Will All Parties Support Probe Into Politicization of CRA Charity Audits?
Sorry for the interruption in blog postings; I’ve been travelling these past two days, largely out of wifi range and not in control of my schedule. Bad timing.
Before boarding the plane, I got the news that a federal party had asked questions in Parliament directly related to the findings in my thesis.
NDP revenue critic Murray Rankin and environment critic Megan Leslie called for an independent probe into the Canada Revenue Agency’s auditing of charities for their political activities.
In a July 16 letter to government Revenue Minister Kerry-Lynne Findlay Rankin and Leslie write that they “fear that the evidence strongly suggests that the Conservative government has been misusing the CRA to target its political opponents.” Canadian Press reports that Findlay’s office re-released a statement denying any political interference with CRA.
My thesis findings, which were widely published in Canadian media in two reports written by Canadian Press deputy-bureau chief Dean Beeby, found that the targeting by CRA has extended beyond environmental charities to also include international development/human rights organizations and charities receiving significant funds from labour unions. Beeby’s own legwork found that anti-poverty organizations are also being caught up in the audits.
The auditing, in short, seems to target charities of a “progressive” nature that have different ideas about the best public policies for Canada than does the current federal cabinet.
Previous researchers have warned that politicization of the CRA is underway and that this is not in line with Western democratic values and will damage our international reputation. My thesis pointed to a “funnel” created by the government that more or less pushes CRA toward auditing certain charities.
That funnel includes increased funding for auditing of charities’ “political activities” (which, though seemingly almost universally below the 10% of a charity’s resources that the current regulations allowed, tend to be higher in some charity sectors than others), and the presence of complaint letters from Ethical Oil in the CRA files of charities that are directly or indirectly involved in issues of climate change, oilsands expansion, pipelines, tankers, and ecosystem impacts of those industrial activities).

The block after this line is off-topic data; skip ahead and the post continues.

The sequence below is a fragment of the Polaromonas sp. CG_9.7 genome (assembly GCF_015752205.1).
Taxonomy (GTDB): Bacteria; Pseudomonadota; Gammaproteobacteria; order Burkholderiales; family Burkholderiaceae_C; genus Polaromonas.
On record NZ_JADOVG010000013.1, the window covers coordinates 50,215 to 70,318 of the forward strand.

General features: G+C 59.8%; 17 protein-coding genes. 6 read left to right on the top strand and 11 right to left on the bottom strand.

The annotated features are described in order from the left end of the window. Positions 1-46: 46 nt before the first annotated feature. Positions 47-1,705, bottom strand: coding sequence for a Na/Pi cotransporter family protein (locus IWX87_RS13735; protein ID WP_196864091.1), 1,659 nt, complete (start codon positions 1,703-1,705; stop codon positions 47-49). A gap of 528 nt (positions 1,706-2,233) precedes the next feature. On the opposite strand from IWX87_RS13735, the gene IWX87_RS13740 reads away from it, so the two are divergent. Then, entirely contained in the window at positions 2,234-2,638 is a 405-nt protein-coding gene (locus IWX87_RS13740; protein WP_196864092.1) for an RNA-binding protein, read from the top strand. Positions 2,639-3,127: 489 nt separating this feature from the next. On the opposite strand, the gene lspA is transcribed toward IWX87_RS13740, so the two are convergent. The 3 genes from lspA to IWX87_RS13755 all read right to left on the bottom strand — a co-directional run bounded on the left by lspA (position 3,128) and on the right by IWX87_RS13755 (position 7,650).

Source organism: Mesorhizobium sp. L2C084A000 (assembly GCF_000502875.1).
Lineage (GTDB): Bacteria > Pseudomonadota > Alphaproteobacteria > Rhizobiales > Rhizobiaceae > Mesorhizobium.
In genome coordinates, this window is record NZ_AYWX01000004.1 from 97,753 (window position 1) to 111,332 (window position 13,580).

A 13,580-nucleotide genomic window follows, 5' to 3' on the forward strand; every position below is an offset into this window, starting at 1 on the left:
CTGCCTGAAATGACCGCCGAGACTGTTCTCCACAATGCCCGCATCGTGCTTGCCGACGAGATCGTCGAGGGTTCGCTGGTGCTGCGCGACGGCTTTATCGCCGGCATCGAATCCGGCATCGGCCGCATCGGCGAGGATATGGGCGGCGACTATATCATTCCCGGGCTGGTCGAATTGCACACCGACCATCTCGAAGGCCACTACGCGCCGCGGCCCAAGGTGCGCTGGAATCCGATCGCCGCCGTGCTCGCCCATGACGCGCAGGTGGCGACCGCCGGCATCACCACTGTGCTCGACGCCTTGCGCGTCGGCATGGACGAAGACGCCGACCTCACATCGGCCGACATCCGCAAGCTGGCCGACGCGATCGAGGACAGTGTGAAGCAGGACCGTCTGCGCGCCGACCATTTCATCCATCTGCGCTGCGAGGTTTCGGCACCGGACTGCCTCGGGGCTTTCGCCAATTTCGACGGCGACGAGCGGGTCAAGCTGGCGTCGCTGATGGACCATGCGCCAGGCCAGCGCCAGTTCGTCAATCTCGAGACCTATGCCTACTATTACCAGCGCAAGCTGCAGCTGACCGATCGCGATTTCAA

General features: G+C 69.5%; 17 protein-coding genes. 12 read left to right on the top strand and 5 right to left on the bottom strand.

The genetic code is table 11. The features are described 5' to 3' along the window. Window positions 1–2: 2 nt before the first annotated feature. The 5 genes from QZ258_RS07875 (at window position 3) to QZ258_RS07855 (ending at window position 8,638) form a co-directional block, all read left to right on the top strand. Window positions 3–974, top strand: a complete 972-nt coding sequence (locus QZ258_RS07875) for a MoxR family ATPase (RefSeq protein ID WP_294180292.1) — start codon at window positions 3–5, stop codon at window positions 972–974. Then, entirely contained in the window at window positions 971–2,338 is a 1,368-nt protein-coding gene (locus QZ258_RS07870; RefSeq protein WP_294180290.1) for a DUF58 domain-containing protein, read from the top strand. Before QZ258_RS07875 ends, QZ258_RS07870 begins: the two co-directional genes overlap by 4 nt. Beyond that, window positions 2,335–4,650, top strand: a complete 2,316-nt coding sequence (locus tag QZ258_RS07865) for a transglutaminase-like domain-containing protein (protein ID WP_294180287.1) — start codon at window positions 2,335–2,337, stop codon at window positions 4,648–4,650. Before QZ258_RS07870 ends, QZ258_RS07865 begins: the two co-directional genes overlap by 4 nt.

Also important is that Ethical Oil, an aggressive private activist organizations, was founded by a staffer of minister Jason Kenney who left to set up the organization and then returned to serve the party in the Prime Minister’s Office.
Any government has a variety of state tools at its disposal that can, but should not, be used to short-circuit debate and citizen participation in order to force through its own policy agenda. Those include the army, police, security apparatus, and tax authority. Even use of access to the media that government ministers enjoy to a level far above that of others should not be used to let loose with rhetoric that, for example, conflates charities, money-laundering, criminal organizations and terrorist organizations as has happened repeatedly since 2012.
The audits and associated rhetoric on the part of the current federal government is having an impact on the ability of charities to carry out their Missions. It is affecting some organization’s communication about issues that Canadians very much needs to discuss widely and deeply, and so is narrowing society’s conversations. And in creating the funnel and distracting charities from their important social purpose as civil-society participants, idea generators, alternative voices, the government’s actions are reducing the vigor of our democracy.
So, it’s good to see a political party weigh into the debate. It’s a fundamental principle of democracy that politicians do not corrupt the neutrality of the administrative functions and individual bureaucrats through politicization. I would think that all political parties have a long-term investment in that, including the party now in power.
Meanwhile, check out my Master’s thesis and feel free to forward and tweet it.
I am a former journalist and media manager who recently completed my Master’s thesis for Royal Roads University and now work as a communications professional. I have earned a Webster Award of Distinction, among other awards, for my reporting.